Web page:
But it was while creating Sonalight that Spenser and his MIT classmate, Curtis Liu, made an important discovery: companies had pretty much no idea how customers were using their products.
Together they created a solution in the form of Amplitude which, today, is for product teams what Salesforce is for sales team.
Now more than ever, companies are thinking about how to do more with less and need to show a return on every penny spent, putting the San Francisco-based firm in a great position to help clients reduce costs and drive efficient, sustainable growth.
Here, Business Chief catches up with Spenser to discuss how he is taking steps to level up the business, the growing importance of generative AI and his goals for the next 18 months.
Tell us a bit about yourself and your career so far
When I graduated from MIT in 2010, I was excited by the possibility of building something from scratch. I worked as an algorithmic trader at DRW Trading Group while I figured out what this big idea could be. Curtis Liu (my friend and former classmate) and I went through a lot of ideas before ultimately landing on a talk-to-text app called Sonalight. We didn’t know it at the time but, while building Sonalight, we were laying the ground for what would eventually become Amplitude. Today, Amplitude is publicly traded (Nasdaq: AMPL), with more than US$238M in ARR and more than 650 employees across the globe.
For those who don't know, how would you describe Amplitude and the company's core activities?
Amplitude helps teams build better products by helping them understand what users are doing inside their product. Leaders at even the most innovative companies often say they can’t answer questions like: What do our customers love? Where do they get stuck? What keeps them coming back? This is where Amplitude’s value lies.
Our digital analytics platform allows our customers to understand the experiences happening in their products. Customers can easily uncover insights around important metrics like conversion, engagement and retention from data they can trust. They can iterate and experiment with new product features and better understand their customer audiences. And probably most importantly to time-strapped teams, we provide this all in a self-serve manner, so everyone – even non-technical teams like sales and marketing – can identify and leverage key insights.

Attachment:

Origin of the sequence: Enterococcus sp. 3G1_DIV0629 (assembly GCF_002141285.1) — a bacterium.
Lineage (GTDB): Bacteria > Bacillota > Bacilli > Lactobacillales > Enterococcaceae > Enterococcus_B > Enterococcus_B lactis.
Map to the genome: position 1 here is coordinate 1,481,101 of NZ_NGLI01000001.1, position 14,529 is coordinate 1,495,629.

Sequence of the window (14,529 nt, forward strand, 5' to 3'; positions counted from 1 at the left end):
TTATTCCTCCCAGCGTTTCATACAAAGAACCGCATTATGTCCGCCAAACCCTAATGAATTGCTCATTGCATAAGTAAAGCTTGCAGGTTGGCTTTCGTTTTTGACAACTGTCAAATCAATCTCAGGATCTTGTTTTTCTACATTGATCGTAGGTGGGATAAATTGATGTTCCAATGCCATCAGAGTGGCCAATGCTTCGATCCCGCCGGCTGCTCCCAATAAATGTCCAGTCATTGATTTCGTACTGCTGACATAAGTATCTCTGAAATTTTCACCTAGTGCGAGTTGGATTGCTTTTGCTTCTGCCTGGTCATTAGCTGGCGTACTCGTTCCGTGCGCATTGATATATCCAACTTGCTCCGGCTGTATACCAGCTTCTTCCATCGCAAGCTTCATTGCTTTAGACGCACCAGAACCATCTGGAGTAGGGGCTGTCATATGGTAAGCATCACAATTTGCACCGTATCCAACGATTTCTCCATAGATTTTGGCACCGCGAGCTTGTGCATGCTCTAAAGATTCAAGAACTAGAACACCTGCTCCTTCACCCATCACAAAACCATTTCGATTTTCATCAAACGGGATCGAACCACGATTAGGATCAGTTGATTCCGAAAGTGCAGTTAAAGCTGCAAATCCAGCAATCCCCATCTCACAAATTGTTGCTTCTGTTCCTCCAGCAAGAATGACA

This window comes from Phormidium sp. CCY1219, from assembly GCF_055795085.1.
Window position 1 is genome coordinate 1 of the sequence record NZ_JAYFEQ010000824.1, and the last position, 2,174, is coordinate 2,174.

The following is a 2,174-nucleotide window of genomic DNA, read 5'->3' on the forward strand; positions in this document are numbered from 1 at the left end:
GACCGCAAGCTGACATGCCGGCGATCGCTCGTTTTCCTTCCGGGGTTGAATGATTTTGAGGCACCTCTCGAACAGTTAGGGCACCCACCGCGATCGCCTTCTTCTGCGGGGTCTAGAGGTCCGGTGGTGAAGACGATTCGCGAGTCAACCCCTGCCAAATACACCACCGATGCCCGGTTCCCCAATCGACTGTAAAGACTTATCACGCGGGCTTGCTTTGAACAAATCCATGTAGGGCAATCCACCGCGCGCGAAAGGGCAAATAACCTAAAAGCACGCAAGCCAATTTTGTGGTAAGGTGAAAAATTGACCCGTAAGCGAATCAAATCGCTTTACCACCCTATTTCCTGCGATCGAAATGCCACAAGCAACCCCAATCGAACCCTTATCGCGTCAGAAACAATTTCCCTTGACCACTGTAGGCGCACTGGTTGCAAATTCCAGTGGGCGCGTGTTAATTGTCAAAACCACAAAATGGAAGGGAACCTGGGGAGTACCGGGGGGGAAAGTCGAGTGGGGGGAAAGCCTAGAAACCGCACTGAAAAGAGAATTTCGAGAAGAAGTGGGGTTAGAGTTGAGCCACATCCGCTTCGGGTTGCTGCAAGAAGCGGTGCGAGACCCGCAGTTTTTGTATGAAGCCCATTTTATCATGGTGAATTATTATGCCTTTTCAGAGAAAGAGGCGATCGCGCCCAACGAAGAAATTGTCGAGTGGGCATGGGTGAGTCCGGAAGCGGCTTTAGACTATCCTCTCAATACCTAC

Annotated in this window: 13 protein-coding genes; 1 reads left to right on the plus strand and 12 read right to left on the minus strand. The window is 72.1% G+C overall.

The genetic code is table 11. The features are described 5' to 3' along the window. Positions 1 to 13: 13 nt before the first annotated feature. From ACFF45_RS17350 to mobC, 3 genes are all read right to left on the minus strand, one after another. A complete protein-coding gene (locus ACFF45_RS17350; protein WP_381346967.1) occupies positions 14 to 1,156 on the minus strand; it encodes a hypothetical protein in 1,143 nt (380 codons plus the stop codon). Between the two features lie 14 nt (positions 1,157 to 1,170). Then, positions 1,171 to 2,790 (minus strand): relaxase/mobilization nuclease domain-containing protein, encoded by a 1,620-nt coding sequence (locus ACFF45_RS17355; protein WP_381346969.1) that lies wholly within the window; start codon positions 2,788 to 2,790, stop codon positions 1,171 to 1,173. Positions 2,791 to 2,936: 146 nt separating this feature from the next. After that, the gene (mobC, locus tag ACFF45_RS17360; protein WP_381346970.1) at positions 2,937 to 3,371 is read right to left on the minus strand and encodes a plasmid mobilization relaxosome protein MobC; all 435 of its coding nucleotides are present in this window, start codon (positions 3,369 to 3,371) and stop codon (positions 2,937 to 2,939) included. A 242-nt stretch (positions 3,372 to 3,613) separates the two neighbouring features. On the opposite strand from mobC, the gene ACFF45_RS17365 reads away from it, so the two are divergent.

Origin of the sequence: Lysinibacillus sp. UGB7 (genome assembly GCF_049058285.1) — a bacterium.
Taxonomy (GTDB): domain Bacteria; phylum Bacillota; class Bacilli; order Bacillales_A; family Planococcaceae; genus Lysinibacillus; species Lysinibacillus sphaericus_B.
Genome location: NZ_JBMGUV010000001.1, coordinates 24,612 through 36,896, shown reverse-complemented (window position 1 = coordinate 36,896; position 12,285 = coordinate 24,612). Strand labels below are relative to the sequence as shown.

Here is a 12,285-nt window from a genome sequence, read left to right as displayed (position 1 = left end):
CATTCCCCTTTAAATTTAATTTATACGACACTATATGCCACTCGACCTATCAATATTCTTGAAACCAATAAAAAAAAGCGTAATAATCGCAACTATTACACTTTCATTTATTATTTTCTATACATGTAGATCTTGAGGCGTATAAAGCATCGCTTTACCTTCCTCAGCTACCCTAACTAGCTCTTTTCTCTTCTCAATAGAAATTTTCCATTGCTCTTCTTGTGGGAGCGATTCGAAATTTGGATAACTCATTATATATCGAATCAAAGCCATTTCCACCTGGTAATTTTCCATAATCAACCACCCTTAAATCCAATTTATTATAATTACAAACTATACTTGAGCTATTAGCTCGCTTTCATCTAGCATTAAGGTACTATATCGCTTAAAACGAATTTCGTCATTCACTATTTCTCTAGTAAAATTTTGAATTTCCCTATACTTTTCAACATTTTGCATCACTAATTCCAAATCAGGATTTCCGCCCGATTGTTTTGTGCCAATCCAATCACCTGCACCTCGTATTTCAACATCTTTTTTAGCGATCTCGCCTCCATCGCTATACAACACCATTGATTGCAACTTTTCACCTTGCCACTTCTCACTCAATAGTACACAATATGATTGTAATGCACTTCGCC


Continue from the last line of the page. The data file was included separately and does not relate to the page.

What inspired you to create Amplitude?
The idea for Amplitude actually came about from a failed start-up attempt. When Curtis [Liu, co-founder and CTO] and I were building our text-to-voice app, Sonalight, we realised we were ultimately too early for that market. But it wasn’t all for nothing. While building Sonalight, we made an important discovery: most companies had no idea how their customers were using their products. We had built a platform to give us visibility into which Sonalight features our users liked, where they were getting stuck, etc. We realised that the solution was actually more valuable than Sonalight itself. So we shut down Sonalight and put all our focus into the solution – Amplitude.
How tough the last few years have been for Amplitude, given the pandemic, global economic uncertainty and difficulties facing Silicon Valley?